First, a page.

This is the dedication in my latest story, Rumble.
I thought that this dedication needed a bit more explanation.
So, sit back and listen to why she was the best teacher an eleven-year-old little weirdo could hope for.
I remember the first day of sixth grade. 1977. Mrs. Tarkington, a tall, strikingly beautiful woman with skin the color of mocha and large, dark eyes, said to her class, “I want to let you in on a little secret. Last night, you went to bed on the planet Earth but, this morning, you woke up on Mars.”
Now, this was a mind shattering revelation to 11-year-old Nik. You must understand that I put teachers, like books, on pedestals. They were ALWAYS true. Everything that came out of their mouths was gospel.
It didn’t help matters that that previous summer, I devoured UFO magazines. I spent that hot summer doing chores or just outright stealing money (I had a very lucrative side grift but that’s for another post) to fund this new obsession of mine. And those UFO magazines, pulpy pieces that Adult Nik sees as outright lies and complete conspiracy drivel, to Kid Nik were absolute truth.
So, when she said that we had been mysteriously whisked away from Earth to Mars, I thought, “Huh. Okay. Wow. Really? Wow. How?” And then my brain started concocting all sorts of scenarios ranging from Government conspiracies to Alien abduction.
So, the idea that we went to bed on Earth and woke up on Mars? All right. Cool. What’s next?
After much back and forth between the more skeptical of the class that turned into outright arguments between the Earthers and the Martians, Mrs. Tarkington clapped her hands and said, “GOOD! That’s what I want. My goal this year, class, is to teach you all how to think critically. NEVER accept anything that comes out of my mouth as truth. Always ask for proof. ALWAYS.”
This was life changing. While I was still very much a Mulder (my Sculley days were still years in the future), I loved her too much to be angry at being tricked for very long.
As the year went on, her classroom became a sanctuary for me. My homelife at that time was not good. I don’t want to go into it here but…it was the beginning of a very dark period of my childhood. So, having 8 hours in Mrs. Tarkington’s class was a bright point.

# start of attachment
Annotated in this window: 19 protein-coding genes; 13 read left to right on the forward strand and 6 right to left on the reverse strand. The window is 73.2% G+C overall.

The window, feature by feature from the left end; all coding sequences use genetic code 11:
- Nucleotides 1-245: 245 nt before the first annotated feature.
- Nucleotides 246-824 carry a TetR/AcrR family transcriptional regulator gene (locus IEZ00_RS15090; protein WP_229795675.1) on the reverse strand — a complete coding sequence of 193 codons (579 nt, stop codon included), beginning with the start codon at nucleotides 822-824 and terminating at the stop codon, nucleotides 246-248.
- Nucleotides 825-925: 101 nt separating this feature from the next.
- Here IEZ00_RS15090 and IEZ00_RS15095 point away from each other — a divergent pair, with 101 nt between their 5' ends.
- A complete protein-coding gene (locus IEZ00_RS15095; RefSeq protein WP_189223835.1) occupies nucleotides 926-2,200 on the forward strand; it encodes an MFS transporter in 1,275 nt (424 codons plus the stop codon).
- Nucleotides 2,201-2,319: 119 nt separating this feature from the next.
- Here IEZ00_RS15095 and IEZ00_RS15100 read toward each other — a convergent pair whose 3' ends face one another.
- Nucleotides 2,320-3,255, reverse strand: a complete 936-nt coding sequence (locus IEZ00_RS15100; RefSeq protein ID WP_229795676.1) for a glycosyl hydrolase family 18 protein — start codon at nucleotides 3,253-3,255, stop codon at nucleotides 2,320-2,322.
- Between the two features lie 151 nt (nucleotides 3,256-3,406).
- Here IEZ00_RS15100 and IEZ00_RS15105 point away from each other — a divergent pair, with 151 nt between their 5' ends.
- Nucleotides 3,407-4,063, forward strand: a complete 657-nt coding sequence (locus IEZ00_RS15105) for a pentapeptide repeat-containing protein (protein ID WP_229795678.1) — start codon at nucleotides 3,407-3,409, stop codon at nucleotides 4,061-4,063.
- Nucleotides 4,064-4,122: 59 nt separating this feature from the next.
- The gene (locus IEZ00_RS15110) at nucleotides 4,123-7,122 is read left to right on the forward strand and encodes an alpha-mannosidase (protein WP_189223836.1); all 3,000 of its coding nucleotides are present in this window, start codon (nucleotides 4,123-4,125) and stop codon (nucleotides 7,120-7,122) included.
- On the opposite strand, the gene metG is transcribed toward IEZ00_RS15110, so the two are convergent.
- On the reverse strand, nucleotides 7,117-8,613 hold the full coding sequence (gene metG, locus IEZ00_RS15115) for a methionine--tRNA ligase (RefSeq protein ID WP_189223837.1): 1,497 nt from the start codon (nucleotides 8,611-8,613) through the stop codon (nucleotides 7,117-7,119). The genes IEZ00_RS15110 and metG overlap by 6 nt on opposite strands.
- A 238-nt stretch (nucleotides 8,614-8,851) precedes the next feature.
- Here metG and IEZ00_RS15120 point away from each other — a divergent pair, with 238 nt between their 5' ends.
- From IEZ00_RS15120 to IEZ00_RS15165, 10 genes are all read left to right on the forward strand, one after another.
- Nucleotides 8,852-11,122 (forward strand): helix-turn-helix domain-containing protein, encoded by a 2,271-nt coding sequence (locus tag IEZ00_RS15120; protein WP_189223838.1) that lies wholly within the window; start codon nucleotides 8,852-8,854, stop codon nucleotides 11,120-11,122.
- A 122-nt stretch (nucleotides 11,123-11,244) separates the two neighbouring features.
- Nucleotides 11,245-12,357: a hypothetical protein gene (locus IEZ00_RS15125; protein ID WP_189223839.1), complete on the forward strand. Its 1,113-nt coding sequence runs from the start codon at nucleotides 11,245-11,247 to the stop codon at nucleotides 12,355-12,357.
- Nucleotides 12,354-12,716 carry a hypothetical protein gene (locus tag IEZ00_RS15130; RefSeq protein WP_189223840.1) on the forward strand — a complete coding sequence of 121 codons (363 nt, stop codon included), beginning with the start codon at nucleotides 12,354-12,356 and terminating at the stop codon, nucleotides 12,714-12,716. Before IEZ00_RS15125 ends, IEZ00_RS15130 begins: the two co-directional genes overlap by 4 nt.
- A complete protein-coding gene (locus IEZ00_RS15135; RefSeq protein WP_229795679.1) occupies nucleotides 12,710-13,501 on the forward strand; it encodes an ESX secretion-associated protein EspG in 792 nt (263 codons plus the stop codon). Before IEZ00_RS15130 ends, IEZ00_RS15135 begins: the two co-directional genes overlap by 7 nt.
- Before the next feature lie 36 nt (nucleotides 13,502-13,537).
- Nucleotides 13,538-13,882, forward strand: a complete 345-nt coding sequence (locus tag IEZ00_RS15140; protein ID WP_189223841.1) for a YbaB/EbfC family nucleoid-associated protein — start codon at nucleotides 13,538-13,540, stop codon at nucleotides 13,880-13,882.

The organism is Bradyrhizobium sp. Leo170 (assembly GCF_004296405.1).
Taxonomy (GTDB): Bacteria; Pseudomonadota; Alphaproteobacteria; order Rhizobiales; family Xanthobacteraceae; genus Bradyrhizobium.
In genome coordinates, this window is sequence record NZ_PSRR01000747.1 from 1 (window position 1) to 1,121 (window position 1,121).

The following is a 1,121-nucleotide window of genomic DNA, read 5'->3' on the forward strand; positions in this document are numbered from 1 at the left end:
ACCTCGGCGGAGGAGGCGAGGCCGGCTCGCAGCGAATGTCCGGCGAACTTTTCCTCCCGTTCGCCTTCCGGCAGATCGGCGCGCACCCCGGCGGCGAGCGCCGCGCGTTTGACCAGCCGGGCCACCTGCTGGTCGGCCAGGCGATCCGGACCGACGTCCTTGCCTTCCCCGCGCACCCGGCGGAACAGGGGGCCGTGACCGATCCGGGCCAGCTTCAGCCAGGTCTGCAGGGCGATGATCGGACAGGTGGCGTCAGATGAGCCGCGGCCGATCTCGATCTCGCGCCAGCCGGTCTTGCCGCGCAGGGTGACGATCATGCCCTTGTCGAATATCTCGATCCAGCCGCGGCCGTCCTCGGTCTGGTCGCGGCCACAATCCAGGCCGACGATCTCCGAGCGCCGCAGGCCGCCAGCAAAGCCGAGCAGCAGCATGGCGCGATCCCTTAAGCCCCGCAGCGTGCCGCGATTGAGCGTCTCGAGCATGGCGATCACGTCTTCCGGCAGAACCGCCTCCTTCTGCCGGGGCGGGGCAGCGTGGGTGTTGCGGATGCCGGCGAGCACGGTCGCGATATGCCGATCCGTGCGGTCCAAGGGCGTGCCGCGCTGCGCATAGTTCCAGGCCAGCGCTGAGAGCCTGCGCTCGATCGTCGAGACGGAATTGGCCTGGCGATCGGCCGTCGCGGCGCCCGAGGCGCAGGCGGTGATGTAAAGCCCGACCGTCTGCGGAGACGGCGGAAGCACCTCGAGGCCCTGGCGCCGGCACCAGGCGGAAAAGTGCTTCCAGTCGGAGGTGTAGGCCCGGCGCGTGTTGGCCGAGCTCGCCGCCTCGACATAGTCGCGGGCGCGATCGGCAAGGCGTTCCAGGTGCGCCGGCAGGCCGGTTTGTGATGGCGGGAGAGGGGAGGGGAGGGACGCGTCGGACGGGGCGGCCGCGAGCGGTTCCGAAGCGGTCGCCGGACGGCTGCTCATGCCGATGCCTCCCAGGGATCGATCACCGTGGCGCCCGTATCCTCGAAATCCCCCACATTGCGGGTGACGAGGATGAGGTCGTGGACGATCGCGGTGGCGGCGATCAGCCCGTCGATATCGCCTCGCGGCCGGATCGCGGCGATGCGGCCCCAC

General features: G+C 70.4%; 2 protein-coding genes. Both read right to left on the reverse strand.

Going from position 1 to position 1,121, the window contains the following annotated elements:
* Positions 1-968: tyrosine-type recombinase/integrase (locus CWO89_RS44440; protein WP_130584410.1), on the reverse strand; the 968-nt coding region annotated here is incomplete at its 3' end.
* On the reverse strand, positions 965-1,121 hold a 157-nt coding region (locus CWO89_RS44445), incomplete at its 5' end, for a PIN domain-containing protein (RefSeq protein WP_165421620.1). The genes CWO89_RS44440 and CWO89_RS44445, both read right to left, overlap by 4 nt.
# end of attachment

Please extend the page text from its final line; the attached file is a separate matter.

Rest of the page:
And, man, that year…Jesus….looking back, it really was the last year of my childhood.
I was eleven. Puberty had yet to take hold on me and most of the kids. There were a few girls that had boobs and we all looked at them with a mixture of envy and anger. Yeah, anger. I remember feeling betrayed by these girls. It’s crazy but that’s the truth.
As for me, ha! Puberty was still a year and change away. I had both of my feet fast in being a kid and, dammit, I wasn’t going until the hormone Gestapo came to get me, kicking and screaming.
I was a weird kid. I’ve said that a thousand times and I’ll say it a few times more. I’m thankful I was weird in the 70’s; two decades later and I would’ve been drugged up to my gills.
And I was blessed to have a teacher like Mrs. Tarkington that gloried in my weirdness.
She let me start up a Monster Hunter Club. She sponsored us for the school’s Science Fair when we entered a Cryptozoology display. We had a floating Giant Squid in an aquarium, a Bigfoot diorama with a homemade plaster foot, a papier-mache Himalayan mountain for the Yeti.
We won Honorable Mention. This was validation in my book.
Mrs. Tarkington gave me carte blanche to put on a play, Hunting Bigfoot. Trent Ridley wore a parka and three of us hunted him all over the classroom, following his footprints we had cut out of construction paper. Once captured, we pulled up a bedsheet and then performed an autopsy. We tossed construction paper guts and limbs out into the audience which was well received by the sixth graders.
And, best of all, she was the first person to light up the writing bug in Yours Truly. She published a poem I wrote about autumn (I remember it had something to do with squirrels and nuts) in a class journal. She also pushed me into public speaking by submitting an essay I did to a contest. I came in second place but it was my first experience at seeing my words actually make an impact.
My biggest regret is that at the end of the year, when we all lined up to say goodbye before leaving for summer break, I did not hug her. I’m not a hugger by nature; I’ve gotten better but, when I was a kid, it was absolutely out of the question. I can still feel how my stomach flipped at the idea of being pulled into someone else’s body. The suffocation of the hug. Their heat. Their smell. No…no…I couldn’t do it.
So, instead, I shook her hand and said, “Bye!”
And walked out.
But I never forgot her.